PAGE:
Many opinion pieces have come out recently about the newly opened Museum of the Bible, a privately-funded museum very near the National Mall in DC. This is not one of those pieces. Rather, this is a review of Amazing Grace, a nationally touring musical making its way from Broadway to DC (playing through January 7) and then around the country. The Museum has an impressive theater on its fifth floor, where I recently saw the musical.
From the press release:
AMAZING GRACE is an “unforgettable musical saga” depicting the conversion of John Newton, the composer of “Amazing Grace,” from a brutal slave trader to a committed Reformer and Christian who would ultimately pen the “hymn of hymns.”
John Newton, a willful and musically talented young Englishman, faces a future as uncertain as the turning tide. Coming of age as Britain sits atop an international empire of slavery, he finds himself torn between following in the footsteps of his father – a slave trader – or embracing the more compassionate views of his childhood sweetheart. Accompanied by his slave, Thomas, John embarks on a perilous voyage on the high seas. When that journey finds John in his darkest hour, a transformative moment of self-reckoning inspires a blazing anthem of hope that will finally guide him home. Brimming with emotion and adventure, AMAZING GRACE is an unforgettable musical saga that captures the spirit of history’s sweetest and most powerful sound: freedom.
The musical was stirring and long, like many musicals are, but the most memorable takeaway was how insistent the main character, John Newton, is in his willfulness. The synopsis cites “a transformative moment,” but there are so many breaking points (losing his mother at a young age, being pressed into the navy for years, being shipwrecked, being beaten and imprisoned, on and on). I kept thinking surely this time he’ll turn his life around—just what the audience is supposed to feel. I was full of frustration and impatience with the protagonist, and sympathy with those around him.
Besides the affecting story, the sets and singing were extraordinary. Though none of the songs can touch the title song for grandeur and strength, some are especially catchy.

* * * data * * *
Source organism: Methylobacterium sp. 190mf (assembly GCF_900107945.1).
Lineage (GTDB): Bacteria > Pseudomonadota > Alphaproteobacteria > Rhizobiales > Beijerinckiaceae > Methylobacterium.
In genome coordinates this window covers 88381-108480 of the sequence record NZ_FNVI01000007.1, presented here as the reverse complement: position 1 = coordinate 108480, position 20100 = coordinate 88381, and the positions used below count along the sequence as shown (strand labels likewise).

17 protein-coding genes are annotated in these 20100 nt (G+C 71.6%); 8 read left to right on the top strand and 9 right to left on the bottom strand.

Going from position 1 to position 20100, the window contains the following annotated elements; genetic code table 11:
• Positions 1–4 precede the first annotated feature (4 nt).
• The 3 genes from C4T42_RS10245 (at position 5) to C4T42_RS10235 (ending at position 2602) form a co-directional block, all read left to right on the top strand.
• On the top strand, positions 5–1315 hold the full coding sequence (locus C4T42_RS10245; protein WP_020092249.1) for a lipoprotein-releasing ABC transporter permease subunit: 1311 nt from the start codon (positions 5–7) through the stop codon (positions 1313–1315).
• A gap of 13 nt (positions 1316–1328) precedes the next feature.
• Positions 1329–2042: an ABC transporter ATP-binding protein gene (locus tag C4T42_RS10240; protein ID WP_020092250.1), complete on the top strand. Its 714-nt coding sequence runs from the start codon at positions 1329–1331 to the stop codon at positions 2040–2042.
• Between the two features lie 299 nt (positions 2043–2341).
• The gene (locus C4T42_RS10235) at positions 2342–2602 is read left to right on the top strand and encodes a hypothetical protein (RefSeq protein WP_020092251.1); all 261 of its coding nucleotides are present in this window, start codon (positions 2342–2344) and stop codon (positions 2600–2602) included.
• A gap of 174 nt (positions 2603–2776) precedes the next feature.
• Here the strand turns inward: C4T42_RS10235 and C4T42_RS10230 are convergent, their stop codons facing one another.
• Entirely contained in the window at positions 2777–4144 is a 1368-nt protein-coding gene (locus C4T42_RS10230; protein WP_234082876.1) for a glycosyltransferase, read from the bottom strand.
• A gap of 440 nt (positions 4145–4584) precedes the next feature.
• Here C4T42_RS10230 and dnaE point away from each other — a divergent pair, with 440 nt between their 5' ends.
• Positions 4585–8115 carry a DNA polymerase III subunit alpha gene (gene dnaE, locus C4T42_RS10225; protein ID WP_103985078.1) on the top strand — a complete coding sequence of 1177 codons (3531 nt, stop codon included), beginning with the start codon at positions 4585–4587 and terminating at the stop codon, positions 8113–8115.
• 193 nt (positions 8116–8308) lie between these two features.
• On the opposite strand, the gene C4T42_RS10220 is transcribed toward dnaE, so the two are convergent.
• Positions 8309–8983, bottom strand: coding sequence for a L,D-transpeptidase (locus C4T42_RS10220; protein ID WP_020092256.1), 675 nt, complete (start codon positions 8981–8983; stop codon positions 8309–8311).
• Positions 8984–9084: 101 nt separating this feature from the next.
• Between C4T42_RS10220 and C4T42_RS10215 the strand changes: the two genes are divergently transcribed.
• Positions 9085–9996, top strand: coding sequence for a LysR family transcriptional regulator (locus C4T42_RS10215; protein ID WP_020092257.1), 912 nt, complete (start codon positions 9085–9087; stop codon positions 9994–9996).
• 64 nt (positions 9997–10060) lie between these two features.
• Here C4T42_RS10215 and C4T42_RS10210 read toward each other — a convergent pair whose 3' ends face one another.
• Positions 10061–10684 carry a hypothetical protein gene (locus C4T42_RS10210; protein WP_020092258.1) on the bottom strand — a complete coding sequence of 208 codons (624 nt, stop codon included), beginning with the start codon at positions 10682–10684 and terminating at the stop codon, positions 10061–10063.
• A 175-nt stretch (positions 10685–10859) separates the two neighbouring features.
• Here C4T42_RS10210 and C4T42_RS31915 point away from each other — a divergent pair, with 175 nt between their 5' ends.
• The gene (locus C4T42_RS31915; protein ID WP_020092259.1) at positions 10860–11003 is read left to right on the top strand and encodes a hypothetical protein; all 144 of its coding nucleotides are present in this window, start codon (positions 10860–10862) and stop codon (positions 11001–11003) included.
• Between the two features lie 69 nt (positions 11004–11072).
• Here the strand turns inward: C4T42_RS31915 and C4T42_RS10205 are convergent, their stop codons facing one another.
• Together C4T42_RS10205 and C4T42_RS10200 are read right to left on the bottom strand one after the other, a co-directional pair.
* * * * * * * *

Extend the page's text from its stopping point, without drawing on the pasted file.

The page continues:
The play centers on the issue of slavery in the British Empire. So many locations are quoted in dialogue (Barbados, Manhattan) that it’s easy to see how the British slave trade affected the course of the world. The characters of Thomas and Nanna, the enslaved servants to the main couple, John and Mary, spend the first half of the musical falling into dated tropes, but in the second act this problem is semi-redeemed as Thomas especially gets one of the most chilling and powerful scenes in recent memory.
I recommend Amazing Grace with some guidance—take your visiting family members over the holidays if you feel they have a penchant for a visit to the Museum of the Bible. Mention the newly opened museum and if their eyes light up, you have a group outing on your hands. Amazing Grace plays in DC through January 7. Tickets start at $70.
Directed by Gabriel Barre, Amazing Grace is written by Christopher Smith (with book, music and lyrics and book) and Arthur Giron (book) and will feature the choreography of Christopher Gattelli, and music direction of Keith Levenson. It is produced by Alex Rankin/ Continental Productions with artistic consultant Carolyn Rossi Copeland/ CRC Productions.
Cast includes: Michael Burrell as John Newton (Oklahoma!, Legally Blonde, Evita), Russell Rinker as Captain Newton (Blue Man Group – Las Vegas, NYC, Boston, Chicago, North American Tour, South Pacific) along with Isaiah Bailey as Thomas/Pakuteh (Moses, Dreamgirls, Big Fish) and Newton’s childhood sweetheart, Mary Catlett, played by Eleanor Todd (NYMF: Beyond Words, Parade, Big Fish), they will join Monique Elinor Barnes(Regional: TreeMonisha), Kelli Blackwell (National Tour: Chicago), Wyn Delano (Regional: Oklahoma), Shannan E. Johnson (National Tour: Ghost the Musical), Jennifer Lyons Pagnard (Regional: Parade, Floyd Collins),David Sanborn (Regional: The Miracle), Joshua Simon (Regional: James and the Giant Peach), David Socolar, James Tarrant (Regional: Grease, Annie Get Your Gun), Kanysha Williams (Regional: The WIZ), Jordan Campbell, Colleen Clancy (Regional: Sweet Charity), Nicki Elledge (Regional: A Little Night Music), Dion Montéz Jarrett (Regional: Ragtime, Showboat), Da’Von Moody (Regional: Avenue Q, BatBoy), Briana Gibson Reeves (Regional: A Midsummer Night’s Dream), Morgan Scott, Andrew Tarquinio (Regional: The Circle of Life: The Songs of Tim Rice).